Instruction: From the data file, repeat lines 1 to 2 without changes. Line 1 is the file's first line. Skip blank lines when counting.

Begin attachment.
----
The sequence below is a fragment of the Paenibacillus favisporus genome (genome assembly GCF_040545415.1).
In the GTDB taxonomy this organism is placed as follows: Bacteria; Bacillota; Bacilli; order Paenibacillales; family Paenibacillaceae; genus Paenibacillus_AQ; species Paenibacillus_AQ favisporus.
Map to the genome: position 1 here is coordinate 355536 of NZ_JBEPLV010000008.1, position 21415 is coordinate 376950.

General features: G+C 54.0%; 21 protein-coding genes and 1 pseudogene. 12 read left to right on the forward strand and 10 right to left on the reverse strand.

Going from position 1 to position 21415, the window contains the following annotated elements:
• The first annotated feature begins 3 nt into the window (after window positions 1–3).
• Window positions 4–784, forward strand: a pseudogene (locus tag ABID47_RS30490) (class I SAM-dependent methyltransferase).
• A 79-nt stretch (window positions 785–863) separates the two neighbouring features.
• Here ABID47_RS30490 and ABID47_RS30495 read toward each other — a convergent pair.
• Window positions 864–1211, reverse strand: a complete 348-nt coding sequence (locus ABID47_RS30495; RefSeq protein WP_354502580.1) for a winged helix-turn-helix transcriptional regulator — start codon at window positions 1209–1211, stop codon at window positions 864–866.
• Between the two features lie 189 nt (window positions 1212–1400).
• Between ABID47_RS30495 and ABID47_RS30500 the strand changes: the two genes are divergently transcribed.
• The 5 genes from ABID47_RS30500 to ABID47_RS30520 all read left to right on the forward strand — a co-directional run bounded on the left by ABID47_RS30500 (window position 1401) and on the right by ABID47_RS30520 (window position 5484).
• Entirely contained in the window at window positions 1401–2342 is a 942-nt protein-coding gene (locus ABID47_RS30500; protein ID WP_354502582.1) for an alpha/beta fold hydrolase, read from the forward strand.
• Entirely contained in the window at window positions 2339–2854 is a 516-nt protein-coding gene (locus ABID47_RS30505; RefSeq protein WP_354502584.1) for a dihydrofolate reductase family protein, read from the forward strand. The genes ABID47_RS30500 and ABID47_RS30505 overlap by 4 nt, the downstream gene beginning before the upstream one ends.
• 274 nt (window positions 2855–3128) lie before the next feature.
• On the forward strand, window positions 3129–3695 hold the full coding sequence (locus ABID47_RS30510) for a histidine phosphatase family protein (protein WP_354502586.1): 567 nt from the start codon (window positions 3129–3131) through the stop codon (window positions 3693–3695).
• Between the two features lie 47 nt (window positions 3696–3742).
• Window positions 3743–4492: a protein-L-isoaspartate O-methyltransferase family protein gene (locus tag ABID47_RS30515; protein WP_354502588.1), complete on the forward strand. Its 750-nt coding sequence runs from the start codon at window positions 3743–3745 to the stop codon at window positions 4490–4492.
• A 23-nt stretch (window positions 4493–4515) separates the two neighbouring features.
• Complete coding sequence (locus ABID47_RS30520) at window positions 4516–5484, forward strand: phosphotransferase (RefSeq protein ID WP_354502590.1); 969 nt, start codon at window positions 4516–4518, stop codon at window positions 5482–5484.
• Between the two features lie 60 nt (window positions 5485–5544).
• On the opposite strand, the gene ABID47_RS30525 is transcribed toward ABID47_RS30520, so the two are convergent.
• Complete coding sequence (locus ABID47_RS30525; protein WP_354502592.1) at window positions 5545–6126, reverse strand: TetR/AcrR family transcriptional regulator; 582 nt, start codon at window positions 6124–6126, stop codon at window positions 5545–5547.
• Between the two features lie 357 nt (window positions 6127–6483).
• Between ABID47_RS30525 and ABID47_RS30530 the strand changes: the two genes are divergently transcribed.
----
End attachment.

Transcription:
The sequence below is a fragment of the Paenibacillus favisporus genome (genome assembly GCF_040545415.1).
In the GTDB taxonomy this organism is placed as follows: Bacteria; Bacillota; Bacilli; order Paenibacillales; family Paenibacillaceae; genus Paenibacillus_AQ; species Paenibacillus_AQ favisporus.